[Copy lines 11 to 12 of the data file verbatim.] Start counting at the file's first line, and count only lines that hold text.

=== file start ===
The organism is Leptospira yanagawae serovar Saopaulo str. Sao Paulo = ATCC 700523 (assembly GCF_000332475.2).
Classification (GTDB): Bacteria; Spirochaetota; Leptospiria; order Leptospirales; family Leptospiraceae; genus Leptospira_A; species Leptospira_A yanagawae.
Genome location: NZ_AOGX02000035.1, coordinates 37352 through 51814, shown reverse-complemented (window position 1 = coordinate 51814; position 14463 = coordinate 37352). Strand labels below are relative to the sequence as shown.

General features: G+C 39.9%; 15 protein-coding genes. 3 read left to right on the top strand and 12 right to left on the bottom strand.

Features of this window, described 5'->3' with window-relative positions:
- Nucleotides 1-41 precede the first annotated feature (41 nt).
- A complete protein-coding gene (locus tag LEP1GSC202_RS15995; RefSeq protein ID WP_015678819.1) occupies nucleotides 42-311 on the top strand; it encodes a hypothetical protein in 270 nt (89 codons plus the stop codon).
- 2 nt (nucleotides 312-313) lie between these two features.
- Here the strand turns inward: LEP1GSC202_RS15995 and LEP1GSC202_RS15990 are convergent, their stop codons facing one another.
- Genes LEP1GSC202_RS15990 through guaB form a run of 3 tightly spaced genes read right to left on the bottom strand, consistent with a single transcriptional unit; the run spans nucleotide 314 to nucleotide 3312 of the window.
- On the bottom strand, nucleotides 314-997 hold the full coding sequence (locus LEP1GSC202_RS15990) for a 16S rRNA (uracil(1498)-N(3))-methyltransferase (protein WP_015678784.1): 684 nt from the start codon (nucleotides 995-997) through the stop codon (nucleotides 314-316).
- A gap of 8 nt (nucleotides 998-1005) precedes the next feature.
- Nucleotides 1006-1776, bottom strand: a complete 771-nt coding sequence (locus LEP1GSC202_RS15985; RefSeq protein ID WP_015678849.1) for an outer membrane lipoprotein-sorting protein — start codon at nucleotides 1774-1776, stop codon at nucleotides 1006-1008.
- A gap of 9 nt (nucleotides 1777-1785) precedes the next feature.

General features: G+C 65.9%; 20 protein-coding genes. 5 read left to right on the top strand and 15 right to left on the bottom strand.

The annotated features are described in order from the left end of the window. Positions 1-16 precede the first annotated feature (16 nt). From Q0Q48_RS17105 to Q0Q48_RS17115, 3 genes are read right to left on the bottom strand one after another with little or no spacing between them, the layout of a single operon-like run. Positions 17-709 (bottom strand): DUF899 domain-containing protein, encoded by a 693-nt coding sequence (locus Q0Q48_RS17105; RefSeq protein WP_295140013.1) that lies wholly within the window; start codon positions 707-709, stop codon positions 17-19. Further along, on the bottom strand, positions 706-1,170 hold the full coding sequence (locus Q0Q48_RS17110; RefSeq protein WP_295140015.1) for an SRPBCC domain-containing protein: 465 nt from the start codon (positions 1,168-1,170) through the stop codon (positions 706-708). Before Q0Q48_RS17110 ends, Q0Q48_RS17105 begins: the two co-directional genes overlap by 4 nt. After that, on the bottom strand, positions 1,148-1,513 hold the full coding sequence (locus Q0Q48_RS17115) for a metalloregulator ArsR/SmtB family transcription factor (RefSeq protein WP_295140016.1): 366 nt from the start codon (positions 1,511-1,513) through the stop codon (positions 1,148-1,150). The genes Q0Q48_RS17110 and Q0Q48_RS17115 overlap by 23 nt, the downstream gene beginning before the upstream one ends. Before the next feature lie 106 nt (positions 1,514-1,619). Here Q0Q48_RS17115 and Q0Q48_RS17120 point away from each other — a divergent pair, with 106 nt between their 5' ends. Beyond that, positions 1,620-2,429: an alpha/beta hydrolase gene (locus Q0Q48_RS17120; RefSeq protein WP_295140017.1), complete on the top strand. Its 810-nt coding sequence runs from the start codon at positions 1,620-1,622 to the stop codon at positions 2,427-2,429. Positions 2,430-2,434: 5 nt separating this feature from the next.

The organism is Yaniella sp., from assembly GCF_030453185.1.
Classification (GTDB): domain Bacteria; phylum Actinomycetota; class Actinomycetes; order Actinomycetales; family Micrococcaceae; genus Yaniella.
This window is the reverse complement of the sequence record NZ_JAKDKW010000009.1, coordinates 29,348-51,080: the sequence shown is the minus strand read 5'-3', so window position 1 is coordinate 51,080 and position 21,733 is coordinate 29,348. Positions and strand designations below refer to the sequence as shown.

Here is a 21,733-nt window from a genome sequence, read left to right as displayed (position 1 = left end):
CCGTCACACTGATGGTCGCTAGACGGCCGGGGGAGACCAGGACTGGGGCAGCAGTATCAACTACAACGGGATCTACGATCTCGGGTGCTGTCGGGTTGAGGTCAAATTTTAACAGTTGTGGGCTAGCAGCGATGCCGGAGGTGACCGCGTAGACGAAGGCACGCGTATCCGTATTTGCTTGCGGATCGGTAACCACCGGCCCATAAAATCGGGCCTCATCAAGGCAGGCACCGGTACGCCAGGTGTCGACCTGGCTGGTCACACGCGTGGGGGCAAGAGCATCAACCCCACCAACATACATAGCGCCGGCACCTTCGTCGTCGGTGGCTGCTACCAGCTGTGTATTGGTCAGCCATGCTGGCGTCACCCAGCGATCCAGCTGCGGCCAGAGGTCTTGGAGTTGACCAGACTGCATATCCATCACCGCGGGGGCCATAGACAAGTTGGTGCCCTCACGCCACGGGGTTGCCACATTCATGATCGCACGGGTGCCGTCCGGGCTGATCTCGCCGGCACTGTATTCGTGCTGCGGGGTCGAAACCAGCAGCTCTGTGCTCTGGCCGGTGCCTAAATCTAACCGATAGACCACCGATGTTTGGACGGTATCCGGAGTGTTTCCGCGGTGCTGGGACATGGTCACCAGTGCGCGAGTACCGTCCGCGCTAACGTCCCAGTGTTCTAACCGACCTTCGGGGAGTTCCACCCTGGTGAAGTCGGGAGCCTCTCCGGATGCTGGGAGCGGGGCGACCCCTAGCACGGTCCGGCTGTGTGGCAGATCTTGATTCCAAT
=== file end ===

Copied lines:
- On the bottom strand, nucleotides 314-997 hold the full coding sequence (locus LEP1GSC202_RS15990) for a 16S rRNA (uracil(1498)-N(3))-methyltransferase (protein WP_015678784.1): 684 nt from the start codon (nucleotides 995-997) through the stop codon (nucleotides 314-316).
- A gap of 8 nt (nucleotides 998-1005) precedes the next feature.